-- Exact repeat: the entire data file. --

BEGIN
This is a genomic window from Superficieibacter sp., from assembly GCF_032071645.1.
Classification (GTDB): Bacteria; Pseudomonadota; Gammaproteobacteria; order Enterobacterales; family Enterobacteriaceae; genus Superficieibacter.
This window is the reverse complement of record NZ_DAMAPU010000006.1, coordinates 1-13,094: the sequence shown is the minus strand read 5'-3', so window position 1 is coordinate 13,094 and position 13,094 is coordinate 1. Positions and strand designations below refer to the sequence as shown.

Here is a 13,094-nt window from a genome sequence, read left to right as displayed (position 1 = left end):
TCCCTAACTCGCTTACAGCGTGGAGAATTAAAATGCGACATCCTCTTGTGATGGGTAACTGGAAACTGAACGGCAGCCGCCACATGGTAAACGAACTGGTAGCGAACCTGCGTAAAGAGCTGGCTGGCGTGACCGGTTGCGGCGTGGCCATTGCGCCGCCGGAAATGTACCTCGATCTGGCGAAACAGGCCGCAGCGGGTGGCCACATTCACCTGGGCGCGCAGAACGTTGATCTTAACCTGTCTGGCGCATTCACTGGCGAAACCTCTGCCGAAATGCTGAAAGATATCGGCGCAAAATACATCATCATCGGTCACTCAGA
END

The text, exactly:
This is a genomic window from Superficieibacter sp., from assembly GCF_032071645.1.
Classification (GTDB): Bacteria; Pseudomonadota; Gammaproteobacteria; order Enterobacterales; family Enterobacteriaceae; genus Superficieibacter.
This window is the reverse complement of record NZ_DAMAPU010000006.1, coordinates 1-13,094: the sequence shown is the minus strand read 5'-3', so window position 1 is coordinate 13,094 and position 13,094 is coordinate 1. Positions and strand designations below refer to the sequence as shown.

Here is a 13,094-nt window from a genome sequence, read left to right as displayed (position 1 = left end):
TCCCTAACTCGCTTACAGCGTGGAGAATTAAAATGCGACATCCTCTTGTGATGGGTAACTGGAAACTGAACGGCAGCCGCCACATGGTAAACGAACTGGTAGCGAACCTGCGTAAAGAGCTGGCTGGCGTGACCGGTTGCGGCGTGGCCATTGCGCCGCCGGAAATGTACCTCGATCTGGCGAAACAGGCCGCAGCGGGTGGCCACATTCACCTGGGCGCGCAGAACGTTGATCTTAACCTGTCTGGCGCATTCACTGGCGAAACCTCTGCCGAAATGCTGAAAGATATCGGCGCAAAATACATCATCATCGGTCACTCAGA